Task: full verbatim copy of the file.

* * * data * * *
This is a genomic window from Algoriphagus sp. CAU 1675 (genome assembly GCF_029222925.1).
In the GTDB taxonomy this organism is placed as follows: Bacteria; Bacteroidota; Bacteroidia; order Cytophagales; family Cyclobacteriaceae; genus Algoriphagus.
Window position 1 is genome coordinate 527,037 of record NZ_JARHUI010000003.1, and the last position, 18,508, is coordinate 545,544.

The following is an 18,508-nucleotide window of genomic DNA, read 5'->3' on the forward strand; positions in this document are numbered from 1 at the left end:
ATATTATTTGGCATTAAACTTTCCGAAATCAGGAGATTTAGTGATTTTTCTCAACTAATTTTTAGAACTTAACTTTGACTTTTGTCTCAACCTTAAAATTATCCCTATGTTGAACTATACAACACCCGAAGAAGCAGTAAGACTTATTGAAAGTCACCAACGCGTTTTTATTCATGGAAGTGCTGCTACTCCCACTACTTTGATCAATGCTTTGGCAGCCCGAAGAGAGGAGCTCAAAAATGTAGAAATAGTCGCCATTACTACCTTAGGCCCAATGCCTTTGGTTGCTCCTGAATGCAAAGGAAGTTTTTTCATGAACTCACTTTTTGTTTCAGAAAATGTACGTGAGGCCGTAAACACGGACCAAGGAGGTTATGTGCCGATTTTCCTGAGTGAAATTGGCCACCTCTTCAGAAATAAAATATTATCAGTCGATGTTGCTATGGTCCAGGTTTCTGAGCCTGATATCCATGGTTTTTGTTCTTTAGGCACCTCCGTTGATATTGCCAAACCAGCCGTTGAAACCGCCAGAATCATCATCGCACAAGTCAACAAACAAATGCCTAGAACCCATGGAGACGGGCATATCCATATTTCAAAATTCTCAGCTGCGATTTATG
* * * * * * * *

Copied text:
This is a genomic window from Algoriphagus sp. CAU 1675 (genome assembly GCF_029222925.1).
In the GTDB taxonomy this organism is placed as follows: Bacteria; Bacteroidota; Bacteroidia; order Cytophagales; family Cyclobacteriaceae; genus Algoriphagus.
Window position 1 is genome coordinate 527,037 of record NZ_JARHUI010000003.1, and the last position, 18,508, is coordinate 545,544.

The following is an 18,508-nucleotide window of genomic DNA, read 5'->3' on the forward strand; positions in this document are numbered from 1 at the left end:
ATATTATTTGGCATTAAACTTTCCGAAATCAGGAGATTTAGTGATTTTTCTCAACTAATTTTTAGAACTTAACTTTGACTTTTGTCTCAACCTTAAAATTATCCCTATGTTGAACTATACAACACCCGAAGAAGCAGTAAGACTTATTGAAAGTCACCAACGCGTTTTTATTCATGGAAGTGCTGCTACTCCCACTACTTTGATCAATGCTTTGGCAGCCCGAAGAGAGGAGCTCAAAAATGTAGAAATAGTCGCCATTACTACCTTAGGCCCAATGCCTTTGGTTGCTCCTGAATGCAAAGGAAGTTTTTTCATGAACTCACTTTTTGTTTCAGAAAATGTACGTGAGGCCGTAAACACGGACCAAGGAGGTTATGTGCCGATTTTCCTGAGTGAAATTGGCCACCTCTTCAGAAATAAAATATTATCAGTCGATGTTGCTATGGTCCAGGTTTCTGAGCCTGATATCCATGGTTTTTGTTCTTTAGGCACCTCCGTTGATATTGCCAAACCAGCCGTTGAAACCGCCAGAATCATCATCGCACAAGTCAACAAACAAATGCCTAGAACCCATGGAGACGGGCATATCCATATTTCAAAATTCTCAGCTGCGATTTATG